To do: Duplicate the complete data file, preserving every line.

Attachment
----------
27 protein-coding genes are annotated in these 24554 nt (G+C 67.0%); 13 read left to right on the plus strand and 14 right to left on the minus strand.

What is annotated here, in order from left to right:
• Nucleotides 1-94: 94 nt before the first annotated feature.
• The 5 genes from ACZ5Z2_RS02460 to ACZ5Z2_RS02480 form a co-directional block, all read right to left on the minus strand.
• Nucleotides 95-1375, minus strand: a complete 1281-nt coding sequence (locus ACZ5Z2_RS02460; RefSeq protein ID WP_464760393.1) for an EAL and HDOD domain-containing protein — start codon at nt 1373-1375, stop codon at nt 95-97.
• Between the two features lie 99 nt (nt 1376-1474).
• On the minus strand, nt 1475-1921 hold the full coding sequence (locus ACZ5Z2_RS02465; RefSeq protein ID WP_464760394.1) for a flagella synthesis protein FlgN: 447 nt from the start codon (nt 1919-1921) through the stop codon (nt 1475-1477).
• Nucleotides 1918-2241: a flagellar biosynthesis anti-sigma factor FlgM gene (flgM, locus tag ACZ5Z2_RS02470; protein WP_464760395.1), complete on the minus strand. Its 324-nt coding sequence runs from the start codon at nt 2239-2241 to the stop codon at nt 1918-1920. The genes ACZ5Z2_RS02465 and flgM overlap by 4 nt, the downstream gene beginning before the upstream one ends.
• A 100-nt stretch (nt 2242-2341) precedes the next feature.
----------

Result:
27 protein-coding genes are annotated in these 24554 nt (G+C 67.0%); 13 read left to right on the plus strand and 14 right to left on the minus strand.

What is annotated here, in order from left to right:
• Nucleotides 1-94: 94 nt before the first annotated feature.
• The 5 genes from ACZ5Z2_RS02460 to ACZ5Z2_RS02480 form a co-directional block, all read right to left on the minus strand.
• Nucleotides 95-1375, minus strand: a complete 1281-nt coding sequence (locus ACZ5Z2_RS02460; RefSeq protein ID WP_464760393.1) for an EAL and HDOD domain-containing protein — start codon at nt 1373-1375, stop codon at nt 95-97.
• Between the two features lie 99 nt (nt 1376-1474).
• On the minus strand, nt 1475-1921 hold the full coding sequence (locus ACZ5Z2_RS02465; RefSeq protein ID WP_464760394.1) for a flagella synthesis protein FlgN: 447 nt from the start codon (nt 1919-1921) through the stop codon (nt 1475-1477).
• Nucleotides 1918-2241: a flagellar biosynthesis anti-sigma factor FlgM gene (flgM, locus tag ACZ5Z2_RS02470; protein WP_464760395.1), complete on the minus strand. Its 324-nt coding sequence runs from the start codon at nt 2239-2241 to the stop codon at nt 1918-1920. The genes ACZ5Z2_RS02465 and flgM overlap by 4 nt, the downstream gene beginning before the upstream one ends.
• A 100-nt stretch (nt 2242-2341) precedes the next feature.